There were several pictures of the Rough Riders when they were going through training in San Antonio, Texas. These pictures show the Rough Riders with their revolvers and they proudly displayed these. In fact many of the Rough Riders did not even have a holster for the revolvers. They stuck the revolver in their belt as is indicated by pictures. There is also many pictures of the Rough Riders while in Tampa. There is also many pictures of the Rough Riders while at Camp Wikoff at Montauk Point. Many of these pictures show revolvers, Krag carbines and all kinds of other equipment.
Why were there so few pictures of the Rough Riders in Cuba? One of the big reasons is the lack of photographers and photo equipment in Cuba. Photojournalism was not what it is today. A second reason for the lack of pictures is the Rough Riders were only in Cuba for around two months, part of June, July and part of August. This is not a long time period for those photographers that were there to get pictures. Theodore Roosevelt and the Rough Riders was the most famous unit in Cuba but yet less than 30 pictures appear in the main books about the Spanish American War. One of the best books on the Rough Riders is a book by Jack Stewart, “Cowboys In Uniform”. When going through this book I could not find one picture of the Rough Riders in Cuba. Jack also mentions on page 50 of his book “The question of enlisted men keeping their sidearms after being dismounted in Florida and taking them to Cuba is unresolved.” He seems to leave the door open to the acceptance to the fact that the Rough Riders may have indeed taken their revolvers with them to Cuba. Jack did state this to me in a phone conversation but did think it was unlikely revolvers went to Cuba but did not have any documentation as to the revolvers being turned in and collected from the Rough Riders. The point being, there are just not that many pictures that show much detail of the Rough Riders in Cuba.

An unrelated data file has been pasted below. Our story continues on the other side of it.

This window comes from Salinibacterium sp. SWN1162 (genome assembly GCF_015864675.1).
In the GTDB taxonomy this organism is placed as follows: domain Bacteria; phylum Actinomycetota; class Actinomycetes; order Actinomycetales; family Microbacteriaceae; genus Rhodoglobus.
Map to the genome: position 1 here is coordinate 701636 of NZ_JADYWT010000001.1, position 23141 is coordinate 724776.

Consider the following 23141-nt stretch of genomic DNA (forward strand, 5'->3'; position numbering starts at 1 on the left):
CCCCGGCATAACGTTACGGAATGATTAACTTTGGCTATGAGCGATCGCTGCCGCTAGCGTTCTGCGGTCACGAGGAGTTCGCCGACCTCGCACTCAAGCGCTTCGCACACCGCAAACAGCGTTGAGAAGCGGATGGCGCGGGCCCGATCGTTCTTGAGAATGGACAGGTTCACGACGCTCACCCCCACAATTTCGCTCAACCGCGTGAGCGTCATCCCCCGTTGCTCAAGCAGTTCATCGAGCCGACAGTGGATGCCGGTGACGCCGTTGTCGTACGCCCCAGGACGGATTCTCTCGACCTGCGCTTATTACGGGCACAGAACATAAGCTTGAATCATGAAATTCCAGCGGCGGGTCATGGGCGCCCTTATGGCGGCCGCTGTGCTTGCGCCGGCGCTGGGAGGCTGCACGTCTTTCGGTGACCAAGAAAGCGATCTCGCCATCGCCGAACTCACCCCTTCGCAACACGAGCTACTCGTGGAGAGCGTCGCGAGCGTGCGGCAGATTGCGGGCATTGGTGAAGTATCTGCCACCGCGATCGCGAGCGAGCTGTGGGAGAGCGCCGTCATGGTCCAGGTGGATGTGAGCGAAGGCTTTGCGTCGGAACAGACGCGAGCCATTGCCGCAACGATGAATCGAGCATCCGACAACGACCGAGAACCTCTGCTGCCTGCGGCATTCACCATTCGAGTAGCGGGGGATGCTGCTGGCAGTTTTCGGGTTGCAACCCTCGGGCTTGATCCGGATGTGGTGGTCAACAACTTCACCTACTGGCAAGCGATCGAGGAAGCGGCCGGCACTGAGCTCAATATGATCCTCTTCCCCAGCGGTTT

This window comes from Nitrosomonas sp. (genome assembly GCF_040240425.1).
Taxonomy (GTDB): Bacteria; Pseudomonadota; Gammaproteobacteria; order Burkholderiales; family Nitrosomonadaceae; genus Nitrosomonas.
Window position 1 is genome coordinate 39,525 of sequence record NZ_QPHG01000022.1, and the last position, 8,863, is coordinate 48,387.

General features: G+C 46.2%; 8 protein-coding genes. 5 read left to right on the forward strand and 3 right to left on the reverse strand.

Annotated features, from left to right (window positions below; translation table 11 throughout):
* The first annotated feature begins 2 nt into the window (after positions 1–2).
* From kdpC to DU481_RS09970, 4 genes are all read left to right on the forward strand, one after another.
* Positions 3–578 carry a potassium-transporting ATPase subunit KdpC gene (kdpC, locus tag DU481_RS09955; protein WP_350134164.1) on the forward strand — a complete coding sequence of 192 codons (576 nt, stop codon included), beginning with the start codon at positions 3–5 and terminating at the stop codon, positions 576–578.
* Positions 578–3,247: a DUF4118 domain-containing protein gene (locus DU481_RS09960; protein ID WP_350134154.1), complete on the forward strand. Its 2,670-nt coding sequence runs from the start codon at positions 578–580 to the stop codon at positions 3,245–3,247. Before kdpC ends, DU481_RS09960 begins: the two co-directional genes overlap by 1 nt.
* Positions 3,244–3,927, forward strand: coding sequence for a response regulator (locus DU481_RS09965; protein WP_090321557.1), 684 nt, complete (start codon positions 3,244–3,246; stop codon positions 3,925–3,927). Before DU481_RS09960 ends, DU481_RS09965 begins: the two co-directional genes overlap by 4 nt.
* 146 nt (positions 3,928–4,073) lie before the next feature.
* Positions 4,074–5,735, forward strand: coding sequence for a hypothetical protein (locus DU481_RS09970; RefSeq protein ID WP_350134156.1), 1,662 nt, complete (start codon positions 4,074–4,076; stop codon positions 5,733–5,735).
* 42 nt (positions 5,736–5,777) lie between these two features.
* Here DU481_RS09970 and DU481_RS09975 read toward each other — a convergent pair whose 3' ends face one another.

A picture freezes a moment in time. It will show what was in that location at that precise time. Where researches get into trouble is when they try to read into a picture messages that are not there. Just because an article does not appear in the picture does not mean that is was not at that location. It could have been out of sight or just out of view of the camera. Pictures of the Rough Riders do not show their underwear but we can probably assume that they did indeed have underwear. I have viewed many pictures with a magnifying glass to be able to see as much detail as the picture will allow. However when viewing pictures we cannot see what is behind an object or a person. One classic case in point is the famous picture of the Rough Riders atop San Juan Hill. There are four revolvers visible in the picture. However because of the way the troopers are sitting there could also be another 50 revolvers present that cannot be seen.